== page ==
Sorting with Comparator

While you were looking up the Collections.sort() method you might have noticed that there is an overloaded version of sort() that takes both a List AND something called a Comparator. The Comparator interface gives you the capability to sort a given collection any number of different ways. The other handy thing about the Comparator interface is that you can use it to sort instances of any class—even classes you can’t modify—unlike the Comparable interface, which forces you to change the class whose instances you want to sort. The Comparator interface is also very easy to implement, having only one method, compare(). Here’s a small class that can be used to sort a List of MovideDVDInfo instances, by movieType.

import java.util.*;
class GenreSort implements Comparator {
public int compare(MovideDVDInfo one, MovideDVDInfo two) {
return one.getGenre().compareTo(two.getGenre());
}
}

The Comparator.compare() method returns an int whose meaning is the same as the Comparable.compareTo() method’s return value. In this case we’re taking advantage of that by asking compareTo() to do the actual comparison work for us. Here’s a test program that lets us test both our Comparable code and our new Comparator code:

import java.util.*;
import java.io.*;
public class TestDVD {
ArrayList dvdlist = new ArrayList();
public static void main(String[] args) {
new TestDVD().go();
}
public void go() {
populateList();
System.out.println(dvdlist); // output as read from file
Collections.sort(dvdlist);
System.out.println(dvdlist); // output sorted by movieName

GenreSort gs = new GenreSort();
Collections.sort(dvdlist, gs);
System.out.println(dvdlist); // output sorted by movieType
}
public void populateList() {
// read the file, create MovideDVDInfo instances, and
// populate the ArrayList dvdlist with these instances
}
}

You’ve already seen the first two output lists, here’s the third:
[Fast & Furious Action Vin Diesel
, Ice Age Animation Sid The Sloth
, The Little Man Comedy Calvin
]

Because the Comparable and Comparator interfaces are so similar, expect the exam to try to confuse you. For instance you might be asked to implement the compareTo() method in the Comparator interface.

Difference Between Comparable and Comparator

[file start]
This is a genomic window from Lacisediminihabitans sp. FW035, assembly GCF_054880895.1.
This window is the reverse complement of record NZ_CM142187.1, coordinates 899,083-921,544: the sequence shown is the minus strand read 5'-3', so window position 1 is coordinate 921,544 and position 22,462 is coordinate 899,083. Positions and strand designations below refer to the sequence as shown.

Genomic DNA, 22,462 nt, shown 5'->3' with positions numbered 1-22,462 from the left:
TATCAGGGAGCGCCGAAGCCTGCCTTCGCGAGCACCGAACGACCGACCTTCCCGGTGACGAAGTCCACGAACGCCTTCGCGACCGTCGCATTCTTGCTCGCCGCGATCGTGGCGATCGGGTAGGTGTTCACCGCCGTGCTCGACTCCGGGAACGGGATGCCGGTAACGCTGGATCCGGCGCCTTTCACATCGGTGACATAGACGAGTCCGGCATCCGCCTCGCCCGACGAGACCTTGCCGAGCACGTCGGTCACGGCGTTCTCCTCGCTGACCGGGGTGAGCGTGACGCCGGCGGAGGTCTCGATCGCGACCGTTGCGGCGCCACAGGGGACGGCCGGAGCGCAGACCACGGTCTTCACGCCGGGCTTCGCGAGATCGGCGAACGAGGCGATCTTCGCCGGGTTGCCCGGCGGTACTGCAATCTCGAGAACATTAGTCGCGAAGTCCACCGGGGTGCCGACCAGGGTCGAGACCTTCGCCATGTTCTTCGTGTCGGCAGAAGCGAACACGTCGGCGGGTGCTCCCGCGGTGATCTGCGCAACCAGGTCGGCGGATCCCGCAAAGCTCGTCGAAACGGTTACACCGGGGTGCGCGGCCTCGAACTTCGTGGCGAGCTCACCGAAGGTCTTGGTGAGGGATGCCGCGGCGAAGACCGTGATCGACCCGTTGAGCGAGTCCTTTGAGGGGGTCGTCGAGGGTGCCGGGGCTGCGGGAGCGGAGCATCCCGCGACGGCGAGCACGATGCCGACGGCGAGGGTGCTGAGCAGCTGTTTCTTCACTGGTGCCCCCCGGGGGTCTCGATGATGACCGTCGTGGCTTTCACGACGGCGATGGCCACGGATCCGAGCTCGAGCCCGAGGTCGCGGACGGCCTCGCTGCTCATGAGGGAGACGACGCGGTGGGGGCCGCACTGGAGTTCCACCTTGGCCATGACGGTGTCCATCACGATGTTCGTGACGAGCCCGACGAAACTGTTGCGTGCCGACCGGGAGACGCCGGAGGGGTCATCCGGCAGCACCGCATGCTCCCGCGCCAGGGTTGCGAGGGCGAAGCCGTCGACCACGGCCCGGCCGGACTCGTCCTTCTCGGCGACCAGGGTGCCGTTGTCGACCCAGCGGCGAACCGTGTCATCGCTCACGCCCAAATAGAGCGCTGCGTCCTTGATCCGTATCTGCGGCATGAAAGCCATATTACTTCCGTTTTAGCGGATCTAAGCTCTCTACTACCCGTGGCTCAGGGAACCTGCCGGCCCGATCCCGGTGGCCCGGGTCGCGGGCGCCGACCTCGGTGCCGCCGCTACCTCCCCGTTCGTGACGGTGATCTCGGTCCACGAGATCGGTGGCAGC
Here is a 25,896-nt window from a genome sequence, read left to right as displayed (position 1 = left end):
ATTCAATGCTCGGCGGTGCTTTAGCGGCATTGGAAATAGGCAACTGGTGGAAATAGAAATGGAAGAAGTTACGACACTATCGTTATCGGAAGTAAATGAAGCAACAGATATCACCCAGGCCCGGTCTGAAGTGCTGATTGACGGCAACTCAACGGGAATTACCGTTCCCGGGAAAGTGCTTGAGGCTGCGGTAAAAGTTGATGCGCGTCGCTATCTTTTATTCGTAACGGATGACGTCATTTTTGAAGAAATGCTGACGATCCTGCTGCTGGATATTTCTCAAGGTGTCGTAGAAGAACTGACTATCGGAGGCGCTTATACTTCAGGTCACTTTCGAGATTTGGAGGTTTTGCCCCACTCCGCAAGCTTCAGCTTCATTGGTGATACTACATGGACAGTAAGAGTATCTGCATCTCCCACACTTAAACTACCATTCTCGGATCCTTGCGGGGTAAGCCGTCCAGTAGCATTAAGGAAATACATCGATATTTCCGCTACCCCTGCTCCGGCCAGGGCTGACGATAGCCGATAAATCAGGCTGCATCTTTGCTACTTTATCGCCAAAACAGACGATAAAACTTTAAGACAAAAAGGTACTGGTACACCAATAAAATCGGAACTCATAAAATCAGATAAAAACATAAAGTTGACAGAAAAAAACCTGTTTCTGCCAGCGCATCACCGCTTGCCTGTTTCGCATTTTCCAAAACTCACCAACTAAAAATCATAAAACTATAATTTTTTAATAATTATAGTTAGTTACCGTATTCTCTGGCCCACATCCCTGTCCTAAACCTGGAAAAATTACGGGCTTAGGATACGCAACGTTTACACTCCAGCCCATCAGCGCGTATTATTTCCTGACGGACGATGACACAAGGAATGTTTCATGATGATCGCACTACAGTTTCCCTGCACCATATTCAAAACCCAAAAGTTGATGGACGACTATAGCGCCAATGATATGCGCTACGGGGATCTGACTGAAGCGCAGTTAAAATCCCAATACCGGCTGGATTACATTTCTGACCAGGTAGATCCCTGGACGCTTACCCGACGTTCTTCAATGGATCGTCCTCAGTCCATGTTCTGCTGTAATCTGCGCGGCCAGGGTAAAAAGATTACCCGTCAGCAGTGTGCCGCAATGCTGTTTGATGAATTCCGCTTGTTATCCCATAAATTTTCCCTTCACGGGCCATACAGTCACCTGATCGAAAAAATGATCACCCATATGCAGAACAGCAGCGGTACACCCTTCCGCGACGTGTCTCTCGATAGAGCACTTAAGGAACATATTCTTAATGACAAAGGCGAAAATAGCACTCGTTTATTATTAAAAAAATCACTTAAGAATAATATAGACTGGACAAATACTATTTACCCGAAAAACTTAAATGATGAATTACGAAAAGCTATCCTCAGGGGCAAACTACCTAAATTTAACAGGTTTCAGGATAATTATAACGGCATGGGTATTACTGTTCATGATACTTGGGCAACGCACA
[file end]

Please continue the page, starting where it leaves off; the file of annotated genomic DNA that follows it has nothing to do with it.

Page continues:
Though both the Comparable and Comparator classes serve the same purposes, the way they work and the way they are used are different. Lets take a look at how they are different:
Comparable Comparator
int objOne.compareTo(objTwo) int compare(objOne, objTwo)
You must modify the class whose instances you want to sort. You build a class separate from the class whose instances you want to sort.
Only one sort sequence can be created Many sort sequences can be created
Implemented frequently in the API by: String, Wrapper classes, Date, Calendar... Meant to be implemented to sort instances of third-party classes.

Sorting with the Arrays Class

We’ve been using the java.util.Collections class to sort collections; now let’s look at using the java.util.Arrays class to sort arrays. The good news is that sorting arrays of objects is just like sorting collections of objects. The Arrays.sort() method is overridden in the same way the Collections.sort() method is.

• Arrays.sort(arrayToSort)
• Arrays.sort(arrayToSort, Comparator)

In addition, the Arrays.sort() method is overloaded numerous times to provide a couple of sort methods for every type of primitive. The Arrays.sort() methods that sort primitives always sort based on natural order. Don’t be fooled by an exam question that tries to sort a primitive array using a Comparator.

Finally, remember that the sort() methods for both the Collections class and the Arrays class are static methods, and that they alter the objects they are sorting, instead of returning a different sorted object.

Exam Tip: We’ve talked a lot about sorting by natural order and using Comparators to sort. The last rule you’ll need to burn in is that, whenever you want to sort an array or a collection, the elements inside must all be mutually comparable. In other words, if you have an Object[] and you put Cat and Dog objects into it, you won’t be able to sort it. In general, objects of different types should be considered NOT mutually comparable, unless specifically stated otherwise.

Previous Chapter: Chapter 40 - ArrayList Basics

Next Chapter: Chapter 42 - Searching Arrays & Collections